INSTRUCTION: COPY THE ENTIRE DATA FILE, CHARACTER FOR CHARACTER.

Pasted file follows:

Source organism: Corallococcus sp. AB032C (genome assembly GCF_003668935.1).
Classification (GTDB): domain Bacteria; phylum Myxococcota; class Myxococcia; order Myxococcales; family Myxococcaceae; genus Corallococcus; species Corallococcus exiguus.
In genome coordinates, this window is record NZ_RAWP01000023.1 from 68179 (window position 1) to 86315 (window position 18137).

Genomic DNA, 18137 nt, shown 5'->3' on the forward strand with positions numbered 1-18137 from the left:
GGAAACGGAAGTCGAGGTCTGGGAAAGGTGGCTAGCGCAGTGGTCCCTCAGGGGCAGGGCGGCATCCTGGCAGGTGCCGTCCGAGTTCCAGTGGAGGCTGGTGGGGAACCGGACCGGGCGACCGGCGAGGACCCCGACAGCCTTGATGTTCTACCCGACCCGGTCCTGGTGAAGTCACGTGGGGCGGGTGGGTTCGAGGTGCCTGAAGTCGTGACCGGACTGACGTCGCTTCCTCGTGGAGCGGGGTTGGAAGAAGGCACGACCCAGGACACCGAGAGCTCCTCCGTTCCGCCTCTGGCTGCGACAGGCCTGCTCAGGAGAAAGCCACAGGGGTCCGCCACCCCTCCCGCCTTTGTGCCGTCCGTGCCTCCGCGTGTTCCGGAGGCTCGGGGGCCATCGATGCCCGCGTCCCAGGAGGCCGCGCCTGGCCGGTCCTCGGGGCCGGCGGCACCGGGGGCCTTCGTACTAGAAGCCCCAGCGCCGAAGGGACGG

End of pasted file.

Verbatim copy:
Source organism: Corallococcus sp. AB032C (genome assembly GCF_003668935.1).
Classification (GTDB): domain Bacteria; phylum Myxococcota; class Myxococcia; order Myxococcales; family Myxococcaceae; genus Corallococcus; species Corallococcus exiguus.
In genome coordinates, this window is record NZ_RAWP01000023.1 from 68179 (window position 1) to 86315 (window position 18137).

Genomic DNA, 18137 nt, shown 5'->3' on the forward strand with positions numbered 1-18137 from the left:
GGAAACGGAAGTCGAGGTCTGGGAAAGGTGGCTAGCGCAGTGGTCCCTCAGGGGCAGGGCGGCATCCTGGCAGGTGCCGTCCGAGTTCCAGTGGAGGCTGGTGGGGAACCGGACCGGGCGACCGGCGAGGACCCCGACAGCCTTGATGTTCTACCCGACCCGGTCCTGGTGAAGTCACGTGGGGCGGGTGGGTTCGAGGTGCCTGAAGTCGTGACCGGACTGACGTCGCTTCCTCGTGGAGCGGGGTTGGAAGAAGGCACGACCCAGGACACCGAGAGCTCCTCCGTTCCGCCTCTGGCTGCGACAGGCCTGCTCAGGAGAAAGCCACAGGGGTCCGCCACCCCTCCCGCCTTTGTGCCGTCCGTGCCTCCGCGTGTTCCGGAGGCTCGGGGGCCATCGATGCCCGCGTCCCAGGAGGCCGCGCCTGGCCGGTCCTCGGGGCCGGCGGCACCGGGGGCCTTCGTACTAGAAGCCCCAGCGCCGAAGGGACGG